10. The instructions for the task are really _________. I don’t understand what we have to do.

Now choose the correct adjective for each sentence.

  1. I feel really bored/boring today. I don’t know what to do.
  2. The documentary about modern technology was fascinated/fascinating.
  3. Jane was so annoyed/annoying by her argument with Pete that she didn’t come to the party.
  4. After his break-up with Judy, Mark was depressed/depressing for a while, but eventually he started going out again and met his current girlfriend.
  5. I have some amazed/amazing news!
  6. This is a stimulated/stimulating exercise. You should try it!
  7. I found the exhibition really interested/interesting.
  8. The clown’s performance was very entertained/entertaining.
  9. His words are always flattered/flattering but I wouldn’t trust him much.
  10. I’d be so moved/moving by a such a show of affection.

You can download the exercises and their solutions.

Frequency adverbs

  • I sometimes write posts about grammar.
  • I always write them in English.
  • I never joke about learning languages.

Today we are going to learn how to use frequency adverbs. To start with, let see some of them:

frequencyadverbs

In the chart above, you can find the most comonly used frequency adverbs ordered from the most to the least frequent. When three of them appear in a column, it means that they have a similar meaning.

Now it’s time to learn to use them in a sentence. First of all, you have to distiguish between frequency and other kinds of adverbs. The former (frequency) follow their special rule about word order in the sentence. In general, word order is very strict in English. The general rule is that the order in a sentence has to be:

Subject + Verb + Objects (Direct and Indirect) + Complements (time, place, manner ….).

Examples:

  • I went to the shop quickly.
  • Jane was sitting on the sofa lazily.

We can make some exceptions to this rule by placing the adverb at the very beginning, but the idea is that the less important complements do not interfere with the Subject+Verb+Object rule.

  • Luckily, we could find the keys.

Frequency adverbs work in a different way. They have to appear just before the main verb. If the main verb is the verb TO BE, they have to be placed after it.

  • Sue never reads the newspaper.
  • We sometimes play computer games.
  • Children hardly ever listen to their parents.
  • Jack does not always come to class.
  • Do they often work on Saturdays?
  • I’m always very happy at Christmas.
  • She isn’t usually here in the mornings.

Again, there might be exceptions to this rule and. Sometimes, adverbs might be placed at the beginning of a sentence, followed by a comma.

  • Sometimes, I feel like having a break from work an travelling all over the world.

There are other adverbs that follow the same rule that frequency adverbs. Some of these are already, also, ever, just…..But we will deal with them in another post!

Finally, there’s only one thing left to say about frequency adverbs. Have a look at the chart at the beginning of the post again, please. Did you notice that some adverbs are positive, while others are negative?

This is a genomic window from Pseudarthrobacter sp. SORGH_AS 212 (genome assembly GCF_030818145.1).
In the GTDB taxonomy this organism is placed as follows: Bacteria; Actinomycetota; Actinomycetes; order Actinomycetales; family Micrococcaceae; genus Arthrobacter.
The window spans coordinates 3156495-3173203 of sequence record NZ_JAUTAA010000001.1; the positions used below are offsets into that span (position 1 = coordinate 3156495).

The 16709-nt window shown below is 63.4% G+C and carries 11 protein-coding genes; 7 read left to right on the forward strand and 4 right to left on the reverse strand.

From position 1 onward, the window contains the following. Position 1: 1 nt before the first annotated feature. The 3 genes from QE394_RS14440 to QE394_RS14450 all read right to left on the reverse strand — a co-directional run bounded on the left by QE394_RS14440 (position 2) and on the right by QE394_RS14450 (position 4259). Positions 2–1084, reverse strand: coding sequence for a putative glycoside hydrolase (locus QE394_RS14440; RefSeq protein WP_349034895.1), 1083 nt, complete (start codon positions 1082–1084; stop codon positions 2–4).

This is because those called “negative” make the sentence negative. In other words, if we use use “hardly ever, seldom, rarely or never”, the sentence becomes negative, which means that we cannot use a negative adverb.

  • Mary never uses the phone when she is having lunch.
  • Mary doesn’t never use the phone when she is having lunch.

I hope you always use frequency adverbs correctly from now on!

Possessive ‘s / Saxon Genitive

Today’s blog is going to deal with how we express possession in English. We are going to focus on one structure; Possessive ‘s or Saxon Genitive.

To start with, let’s see some examples:

  • I like Mary’s jacket.
  • John’s new car is very fast.
  • My father’s dog is very big.

As you can see we use “’s” after a noun or a name to show that an object belongs to someone. So, the jacket belongs to Mary, the car belongs to John and the dog belongs to my father.

When we have a noun with a final -s (because it is plural, or not), we may only add the apostrophe (‘).

  • My friends’ house is very near.
  • Charles’ sister is coming to the party.

If you try to translate these sentences into Spanish or Catalan, you will see that we use a completely different structure:

  • English: possessor + ‘s + object
  • Spanish or Catalan: object + de + possessor

If we used these sentences following the structure in our language, we would be making a mistake:

  • I like the jacket of Mary. (No!!!!!!)
  • The new car of John is very fast. (No!!!!!!)
  • The dog of my father is very big. (No!!!!!!)

However, in English, we sometimes use the structure of + object. Check these
examples:

  • The end of the street is very crowded.
  • The employees of the new supermarket are doing training week.
  • The leg of the table is broken.

In these cases, we can use of + object, because we are talking about a part of a thing, so the relation is not that of possession.

Did you notice that the name my blog contains an example of the possessive ‘s?